Detect topological phase transition in SSH model by unsupervised learning

This is an English version (and a slightly advanced one)  of my post in ZhiHu website.

The most fascinating and promising technique in CS field is artificial intelligence; while the most interesting concepts in modern physics and condensed matter field are those phase transitions beyond Landau’s theory.

Recently, the machine learning techniques have been used to detect the phase boundary, such as, [1]. In his article, using the PCA(Principai Component Analysis, a method in unsupervised learning. )  to analysis the ES(entanglement spectrum, a quantum information quantity of many body ground state) of the Kitaev model, authors claim that this method is helpful in finding the topological phase transition. However, ES is a relatively advanced concept and the success of PCA may be based on the success of information compressing of ES. I would love to point out that, in finite size sheet, due to the gapless excitations on the edge whose energy is in the gap of the infinite size sheet, the topological phase transition can be easily confirmed only by learning the spectrum or wave function. We do not need to process any data by ES analysis.  

The figure is from the paper.


The idea comes from one of my thought: Why physics can be learned by a machine?  Actually, stuff in physics is more convenient for a machine to learn. An intuitive way to understand this fact is that, for local Hamiltonian of a quantum system, there exists so-called domain wall; and in the time domain, we know that \left| \psi(t+dt) \right \rangle=Norm(\left|\psi(t+dt)\right \rangle-iHdt\left| \psi(t+dt))\right \rangle. Therefor, no matter your system is N-dimensional statistical local mechanics or N+1- dimensional quantum dynamics, the conventional RNN, CNN is very suitable. Because in basic machine learning course we know that this network is very suitable for learning short-range correlation.


Here I use another famous method, autoencoder, to demonstrate how machine learning technique helps to detect phase transition. To simplify our discussion, by default we suppose all of the readers are very familiar to autoencoder. We mainly focus on the SSH model which also is very familiar to readers (by default).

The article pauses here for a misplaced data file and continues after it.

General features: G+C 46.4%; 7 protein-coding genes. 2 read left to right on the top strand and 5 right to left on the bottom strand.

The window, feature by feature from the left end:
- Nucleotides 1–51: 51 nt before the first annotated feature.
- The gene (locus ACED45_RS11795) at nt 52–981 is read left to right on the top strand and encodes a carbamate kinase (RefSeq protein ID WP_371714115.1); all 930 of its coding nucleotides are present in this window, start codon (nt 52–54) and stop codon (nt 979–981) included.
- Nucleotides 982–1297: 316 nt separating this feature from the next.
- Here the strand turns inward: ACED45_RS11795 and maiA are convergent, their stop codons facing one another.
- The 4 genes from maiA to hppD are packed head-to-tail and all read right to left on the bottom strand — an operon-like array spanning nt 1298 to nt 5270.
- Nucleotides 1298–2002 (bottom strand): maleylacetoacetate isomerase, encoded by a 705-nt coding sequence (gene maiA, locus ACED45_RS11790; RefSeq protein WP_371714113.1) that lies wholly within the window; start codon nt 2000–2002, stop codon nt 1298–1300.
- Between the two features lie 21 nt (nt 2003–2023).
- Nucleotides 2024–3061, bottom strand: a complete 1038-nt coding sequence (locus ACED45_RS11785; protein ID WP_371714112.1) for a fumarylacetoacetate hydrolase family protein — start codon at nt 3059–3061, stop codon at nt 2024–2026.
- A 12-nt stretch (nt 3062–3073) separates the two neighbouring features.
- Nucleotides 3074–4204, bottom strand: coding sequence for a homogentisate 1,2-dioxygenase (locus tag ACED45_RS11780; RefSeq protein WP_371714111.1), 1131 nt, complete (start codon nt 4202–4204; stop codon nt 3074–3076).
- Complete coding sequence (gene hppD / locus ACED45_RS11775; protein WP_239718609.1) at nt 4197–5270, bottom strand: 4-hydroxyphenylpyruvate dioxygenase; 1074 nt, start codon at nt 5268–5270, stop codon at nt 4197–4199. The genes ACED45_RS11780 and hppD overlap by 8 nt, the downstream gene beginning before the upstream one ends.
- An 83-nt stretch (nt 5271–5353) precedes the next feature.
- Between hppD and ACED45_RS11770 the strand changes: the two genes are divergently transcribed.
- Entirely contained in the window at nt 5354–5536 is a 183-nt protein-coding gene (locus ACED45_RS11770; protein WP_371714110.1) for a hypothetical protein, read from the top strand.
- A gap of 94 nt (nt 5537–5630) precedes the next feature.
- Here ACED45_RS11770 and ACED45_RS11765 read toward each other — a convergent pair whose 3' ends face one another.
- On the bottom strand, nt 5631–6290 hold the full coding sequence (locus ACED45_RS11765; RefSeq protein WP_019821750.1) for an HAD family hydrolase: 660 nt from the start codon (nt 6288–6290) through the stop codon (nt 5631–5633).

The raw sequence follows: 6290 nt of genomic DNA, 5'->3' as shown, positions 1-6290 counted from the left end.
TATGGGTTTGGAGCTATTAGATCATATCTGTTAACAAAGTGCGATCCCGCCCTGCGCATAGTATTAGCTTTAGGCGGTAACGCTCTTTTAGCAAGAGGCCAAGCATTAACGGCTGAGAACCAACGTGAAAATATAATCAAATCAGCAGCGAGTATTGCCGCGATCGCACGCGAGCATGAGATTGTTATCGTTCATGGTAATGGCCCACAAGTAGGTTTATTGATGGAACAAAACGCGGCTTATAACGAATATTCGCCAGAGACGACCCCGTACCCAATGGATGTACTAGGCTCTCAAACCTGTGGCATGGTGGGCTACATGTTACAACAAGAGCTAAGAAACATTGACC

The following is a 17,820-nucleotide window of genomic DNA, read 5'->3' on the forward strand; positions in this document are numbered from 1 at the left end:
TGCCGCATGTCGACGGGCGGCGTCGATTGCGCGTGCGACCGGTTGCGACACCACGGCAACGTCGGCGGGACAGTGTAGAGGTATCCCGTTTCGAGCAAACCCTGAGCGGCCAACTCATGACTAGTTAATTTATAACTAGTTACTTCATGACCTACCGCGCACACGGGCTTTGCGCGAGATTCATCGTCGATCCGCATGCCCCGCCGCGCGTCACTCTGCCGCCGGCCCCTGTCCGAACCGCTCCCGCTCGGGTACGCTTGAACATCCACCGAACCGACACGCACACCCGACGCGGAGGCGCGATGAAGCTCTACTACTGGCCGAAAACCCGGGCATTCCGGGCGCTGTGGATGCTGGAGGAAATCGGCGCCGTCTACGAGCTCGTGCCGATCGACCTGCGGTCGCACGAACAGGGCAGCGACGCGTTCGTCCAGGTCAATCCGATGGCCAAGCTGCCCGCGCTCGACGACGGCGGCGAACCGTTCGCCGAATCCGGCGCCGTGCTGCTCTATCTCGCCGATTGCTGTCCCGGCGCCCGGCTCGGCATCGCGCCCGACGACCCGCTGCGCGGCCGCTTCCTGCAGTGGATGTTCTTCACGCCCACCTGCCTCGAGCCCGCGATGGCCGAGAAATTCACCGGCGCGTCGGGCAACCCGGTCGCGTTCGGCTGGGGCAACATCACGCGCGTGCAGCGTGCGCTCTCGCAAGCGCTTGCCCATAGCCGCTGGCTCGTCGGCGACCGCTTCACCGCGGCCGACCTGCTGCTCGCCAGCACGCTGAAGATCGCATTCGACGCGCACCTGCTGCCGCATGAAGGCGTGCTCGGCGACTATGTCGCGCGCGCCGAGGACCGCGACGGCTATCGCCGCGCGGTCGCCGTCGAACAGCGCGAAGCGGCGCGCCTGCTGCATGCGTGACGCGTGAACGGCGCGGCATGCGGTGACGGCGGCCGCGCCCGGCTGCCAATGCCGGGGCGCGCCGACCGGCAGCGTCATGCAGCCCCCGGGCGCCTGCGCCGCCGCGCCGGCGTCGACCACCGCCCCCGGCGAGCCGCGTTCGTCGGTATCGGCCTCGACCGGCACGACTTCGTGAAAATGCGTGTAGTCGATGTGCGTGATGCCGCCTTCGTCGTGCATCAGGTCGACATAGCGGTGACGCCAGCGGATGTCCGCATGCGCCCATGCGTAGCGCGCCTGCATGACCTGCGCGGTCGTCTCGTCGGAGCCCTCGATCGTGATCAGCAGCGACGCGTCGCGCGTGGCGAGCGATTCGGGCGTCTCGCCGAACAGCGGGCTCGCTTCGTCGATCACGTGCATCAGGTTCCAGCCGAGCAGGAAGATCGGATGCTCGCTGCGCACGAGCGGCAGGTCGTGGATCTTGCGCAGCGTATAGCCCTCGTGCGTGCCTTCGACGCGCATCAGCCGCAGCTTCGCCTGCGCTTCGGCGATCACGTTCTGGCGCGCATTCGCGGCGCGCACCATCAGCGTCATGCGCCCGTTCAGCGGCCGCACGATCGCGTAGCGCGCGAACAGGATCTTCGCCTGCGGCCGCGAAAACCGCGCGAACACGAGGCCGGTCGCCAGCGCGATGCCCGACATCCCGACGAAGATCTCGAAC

The Hamiltonian of SSH model is rather simple, i.e,

The topological phase is when \delta t<0. Because the system is quadric(thus there is no interaction), serveral commands can generate the Hamiltonian of the system:

diag1 = np.array(
[1 + delta_t*(-1)**(i) for i in range(2*L-1)],
dtype = complex,
H = np.diag(diag1,-1) +np.diag(diag1,1)

Then, we can diagonalise the system very simply:

w,v = blas.eigh(H)

Then, the n-th row of N corresponds to the n-th eigenenergy in w. Plotting it, we have:

See the red circle, which is our target(the edge state of SSH model).

By adding random on-site disorder, we can generate many data from this process. Now we can define a network. The package I used is pyTorch:

class AutoEncoder(nn.Module):
    def __init__(self):
        super(AutoEncoder, self).__init__()

        self.encoder = nn.Sequential(
            nn.Linear(4*L*L, 128),
            nn.Linear(128, 64),
            nn.Linear(64, 2),  
        self.decoder = nn.Sequential(
            nn.Linear(2, 64),
            nn.Linear(64, 128),
            nn.Linear(128, 4*L*L),     

    def forward(self, x):
        encoded = self.encoder(x)
        decoded = self.decoder(encoded)
        return encoded, decoded

I do not want to say more about this autoencoder beacuse it is so fundamental.

We use Adam to optimize and LSE as our loss function. One thing I want to note is that, our wave function is purely real! I collect 8000+ data and patch them to 32 groups, shuffle it into the training pour, we can have this feature clustering very quickly:

Where the label 1 denote topological phase and 0 denotes the normal phase. The convergent time is so short and for your convenience I delibarately slow down the process to obtain:

We see, learning from wave function is very effectient and trvial. To demonstrate my idea of learning from spectrum, we have the Hofstadter model, (see Aidelsburg’s phd thesis). We can plot the spectrum for a finite size square lattice when there exist four or five bands:

We will see that the number of eigenvalues in gap N_l  is 1/l of the total number of eigenvalues N , where l is the perimeter of the sheet.

Any unsupervised learning method can learn the spectrum easily. Thus, we can detect the topological properties even easier.